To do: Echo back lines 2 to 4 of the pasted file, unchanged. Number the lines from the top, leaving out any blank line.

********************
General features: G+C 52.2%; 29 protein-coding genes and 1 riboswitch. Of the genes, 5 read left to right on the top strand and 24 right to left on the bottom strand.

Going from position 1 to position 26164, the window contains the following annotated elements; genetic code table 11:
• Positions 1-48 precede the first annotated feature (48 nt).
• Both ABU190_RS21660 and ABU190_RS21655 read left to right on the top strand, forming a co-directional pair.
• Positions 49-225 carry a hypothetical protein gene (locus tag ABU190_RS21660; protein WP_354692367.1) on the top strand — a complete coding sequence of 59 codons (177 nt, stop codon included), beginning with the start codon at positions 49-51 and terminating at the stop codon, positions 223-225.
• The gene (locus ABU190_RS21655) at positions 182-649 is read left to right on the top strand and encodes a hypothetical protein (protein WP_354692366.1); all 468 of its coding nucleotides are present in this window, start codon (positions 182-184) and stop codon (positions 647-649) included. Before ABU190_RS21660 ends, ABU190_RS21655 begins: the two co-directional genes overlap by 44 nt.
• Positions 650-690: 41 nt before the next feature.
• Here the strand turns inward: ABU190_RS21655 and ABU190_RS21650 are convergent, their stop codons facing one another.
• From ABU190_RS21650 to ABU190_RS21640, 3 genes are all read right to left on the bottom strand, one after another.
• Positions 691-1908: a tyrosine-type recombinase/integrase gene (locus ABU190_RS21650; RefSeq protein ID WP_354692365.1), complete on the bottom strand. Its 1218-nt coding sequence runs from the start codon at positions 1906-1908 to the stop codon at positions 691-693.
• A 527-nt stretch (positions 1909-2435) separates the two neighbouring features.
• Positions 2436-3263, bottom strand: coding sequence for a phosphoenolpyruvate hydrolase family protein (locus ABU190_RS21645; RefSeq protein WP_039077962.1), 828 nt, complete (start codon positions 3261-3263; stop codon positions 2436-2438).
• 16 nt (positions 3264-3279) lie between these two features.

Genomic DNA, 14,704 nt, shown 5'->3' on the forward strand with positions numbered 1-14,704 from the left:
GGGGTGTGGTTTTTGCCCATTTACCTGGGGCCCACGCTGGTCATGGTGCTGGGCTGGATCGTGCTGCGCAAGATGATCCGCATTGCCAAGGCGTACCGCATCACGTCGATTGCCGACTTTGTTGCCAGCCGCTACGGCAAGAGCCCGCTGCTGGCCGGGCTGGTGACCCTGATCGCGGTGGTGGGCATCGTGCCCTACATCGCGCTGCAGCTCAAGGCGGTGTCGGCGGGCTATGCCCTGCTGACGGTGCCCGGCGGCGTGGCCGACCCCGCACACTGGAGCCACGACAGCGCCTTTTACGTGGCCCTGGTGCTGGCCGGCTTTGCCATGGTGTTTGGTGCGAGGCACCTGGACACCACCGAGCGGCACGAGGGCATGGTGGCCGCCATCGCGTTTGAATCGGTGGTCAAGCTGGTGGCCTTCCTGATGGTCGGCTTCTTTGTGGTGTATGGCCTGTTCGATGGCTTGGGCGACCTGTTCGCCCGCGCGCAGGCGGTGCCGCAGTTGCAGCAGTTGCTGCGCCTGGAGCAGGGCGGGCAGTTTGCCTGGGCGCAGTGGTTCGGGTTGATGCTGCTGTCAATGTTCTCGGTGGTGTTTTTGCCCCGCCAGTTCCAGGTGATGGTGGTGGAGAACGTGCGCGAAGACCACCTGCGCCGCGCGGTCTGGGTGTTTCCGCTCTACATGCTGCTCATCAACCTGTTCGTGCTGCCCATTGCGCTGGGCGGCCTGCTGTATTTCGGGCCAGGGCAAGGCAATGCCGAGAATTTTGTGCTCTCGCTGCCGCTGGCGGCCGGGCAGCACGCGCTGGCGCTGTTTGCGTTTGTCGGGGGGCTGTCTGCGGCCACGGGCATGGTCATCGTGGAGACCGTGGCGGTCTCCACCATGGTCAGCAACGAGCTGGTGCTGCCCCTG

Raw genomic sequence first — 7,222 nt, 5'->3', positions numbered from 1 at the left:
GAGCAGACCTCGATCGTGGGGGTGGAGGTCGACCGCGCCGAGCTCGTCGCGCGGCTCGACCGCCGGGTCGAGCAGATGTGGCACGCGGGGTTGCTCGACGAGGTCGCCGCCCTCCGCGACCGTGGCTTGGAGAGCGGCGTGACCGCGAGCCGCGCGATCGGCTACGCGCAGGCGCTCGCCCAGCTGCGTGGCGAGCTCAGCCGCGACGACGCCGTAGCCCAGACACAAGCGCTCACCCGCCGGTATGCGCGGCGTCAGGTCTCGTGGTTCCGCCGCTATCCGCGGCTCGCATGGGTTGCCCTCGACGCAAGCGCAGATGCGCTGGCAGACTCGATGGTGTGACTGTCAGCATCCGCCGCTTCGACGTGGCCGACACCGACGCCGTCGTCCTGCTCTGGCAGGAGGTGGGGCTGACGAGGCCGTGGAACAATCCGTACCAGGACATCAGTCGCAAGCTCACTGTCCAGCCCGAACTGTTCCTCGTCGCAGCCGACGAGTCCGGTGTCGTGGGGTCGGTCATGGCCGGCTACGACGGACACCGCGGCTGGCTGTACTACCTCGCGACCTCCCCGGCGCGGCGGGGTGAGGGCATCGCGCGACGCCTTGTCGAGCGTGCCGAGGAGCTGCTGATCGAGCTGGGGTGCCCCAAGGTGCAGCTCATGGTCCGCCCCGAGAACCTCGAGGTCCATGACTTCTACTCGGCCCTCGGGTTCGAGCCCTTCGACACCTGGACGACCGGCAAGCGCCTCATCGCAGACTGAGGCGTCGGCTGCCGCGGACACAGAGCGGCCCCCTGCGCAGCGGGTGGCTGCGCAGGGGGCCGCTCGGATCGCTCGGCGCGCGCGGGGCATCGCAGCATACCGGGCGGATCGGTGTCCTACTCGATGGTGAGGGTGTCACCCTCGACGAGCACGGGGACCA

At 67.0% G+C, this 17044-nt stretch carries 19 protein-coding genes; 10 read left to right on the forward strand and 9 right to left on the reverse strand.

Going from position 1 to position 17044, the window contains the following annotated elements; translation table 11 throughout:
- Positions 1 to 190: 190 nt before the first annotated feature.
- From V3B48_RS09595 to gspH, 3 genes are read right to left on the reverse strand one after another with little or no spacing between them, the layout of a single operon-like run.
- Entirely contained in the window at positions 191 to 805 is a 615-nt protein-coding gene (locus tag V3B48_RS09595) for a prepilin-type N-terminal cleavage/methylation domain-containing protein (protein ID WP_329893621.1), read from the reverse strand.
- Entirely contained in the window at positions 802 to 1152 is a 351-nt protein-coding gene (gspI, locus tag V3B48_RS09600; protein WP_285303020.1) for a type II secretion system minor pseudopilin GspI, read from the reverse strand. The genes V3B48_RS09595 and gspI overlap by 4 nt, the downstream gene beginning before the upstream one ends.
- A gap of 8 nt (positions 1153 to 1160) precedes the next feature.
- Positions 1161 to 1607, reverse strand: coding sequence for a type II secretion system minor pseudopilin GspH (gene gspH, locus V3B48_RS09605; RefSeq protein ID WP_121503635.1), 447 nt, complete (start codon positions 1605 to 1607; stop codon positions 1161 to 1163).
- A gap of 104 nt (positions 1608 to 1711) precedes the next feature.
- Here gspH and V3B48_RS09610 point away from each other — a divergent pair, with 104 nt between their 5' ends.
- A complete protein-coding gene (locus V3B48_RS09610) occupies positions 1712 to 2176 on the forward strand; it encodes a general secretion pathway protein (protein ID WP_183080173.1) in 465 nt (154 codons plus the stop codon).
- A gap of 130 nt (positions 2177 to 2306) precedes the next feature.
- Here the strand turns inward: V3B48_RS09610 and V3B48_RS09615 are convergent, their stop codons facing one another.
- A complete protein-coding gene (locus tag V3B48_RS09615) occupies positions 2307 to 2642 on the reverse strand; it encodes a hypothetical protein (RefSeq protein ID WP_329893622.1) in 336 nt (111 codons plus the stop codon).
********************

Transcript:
Going from position 1 to position 26164, the window contains the following annotated elements; genetic code table 11:
• Positions 1-48 precede the first annotated feature (48 nt).
• Both ABU190_RS21660 and ABU190_RS21655 read left to right on the top strand, forming a co-directional pair.